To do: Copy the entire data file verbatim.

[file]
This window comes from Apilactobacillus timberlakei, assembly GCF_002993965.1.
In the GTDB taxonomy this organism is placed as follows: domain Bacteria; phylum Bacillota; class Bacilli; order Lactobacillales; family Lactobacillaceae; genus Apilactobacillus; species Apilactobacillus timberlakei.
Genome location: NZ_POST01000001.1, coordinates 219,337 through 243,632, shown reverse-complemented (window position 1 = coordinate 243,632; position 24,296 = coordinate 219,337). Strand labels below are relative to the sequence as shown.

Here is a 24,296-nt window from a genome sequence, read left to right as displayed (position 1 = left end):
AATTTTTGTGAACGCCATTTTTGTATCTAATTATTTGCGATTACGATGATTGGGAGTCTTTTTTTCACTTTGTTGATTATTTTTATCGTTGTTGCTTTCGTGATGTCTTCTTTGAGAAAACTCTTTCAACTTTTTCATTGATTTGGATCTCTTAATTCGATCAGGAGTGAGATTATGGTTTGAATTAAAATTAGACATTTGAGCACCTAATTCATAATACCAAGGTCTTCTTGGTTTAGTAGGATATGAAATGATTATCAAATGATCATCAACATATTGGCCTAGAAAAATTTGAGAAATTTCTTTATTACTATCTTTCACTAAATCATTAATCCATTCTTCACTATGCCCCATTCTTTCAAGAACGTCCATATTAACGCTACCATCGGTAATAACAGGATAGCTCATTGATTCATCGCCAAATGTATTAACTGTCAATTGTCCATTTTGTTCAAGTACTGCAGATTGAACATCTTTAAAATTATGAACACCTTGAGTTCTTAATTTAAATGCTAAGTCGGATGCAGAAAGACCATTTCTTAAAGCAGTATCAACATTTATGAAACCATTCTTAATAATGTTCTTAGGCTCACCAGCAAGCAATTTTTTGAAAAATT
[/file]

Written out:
This window comes from Apilactobacillus timberlakei, assembly GCF_002993965.1.
In the GTDB taxonomy this organism is placed as follows: domain Bacteria; phylum Bacillota; class Bacilli; order Lactobacillales; family Lactobacillaceae; genus Apilactobacillus; species Apilactobacillus timberlakei.
Genome location: NZ_POST01000001.1, coordinates 219,337 through 243,632, shown reverse-complemented (window position 1 = coordinate 243,632; position 24,296 = coordinate 219,337). Strand labels below are relative to the sequence as shown.

Here is a 24,296-nt window from a genome sequence, read left to right as displayed (position 1 = left end):
AATTTTTGTGAACGCCATTTTTGTATCTAATTATTTGCGATTACGATGATTGGGAGTCTTTTTTTCACTTTGTTGATTATTTTTATCGTTGTTGCTTTCGTGATGTCTTCTTTGAGAAAACTCTTTCAACTTTTTCATTGATTTGGATCTCTTAATTCGATCAGGAGTGAGATTATGGTTTGAATTAAAATTAGACATTTGAGCACCTAATTCATAATACCAAGGTCTTCTTGGTTTAGTAGGATATGAAATGATTATCAAATGATCATCAACATATTGGCCTAGAAAAATTTGAGAAATTTCTTTATTACTATCTTTCACTAAATCATTAATCCATTCTTCACTATGCCCCATTCTTTCAAGAACGTCCATATTAACGCTACCATCGGTAATAACAGGATAGCTCATTGATTCATCGCCAAATGTATTAACTGTCAATTGTCCATTTTGTTCAAGTACTGCAGATTGAACATCTTTAAAATTATGAACACCTTGAGTTCTTAATTTAAATGCTAAGTCGGATGCAGAAAGACCATTTCTTAAAGCAGTATCAACATTTATGAAACCATTCTTAATAATGTTCTTAGGCTCACCAGCAAGCAATTTTTTGAAAAATT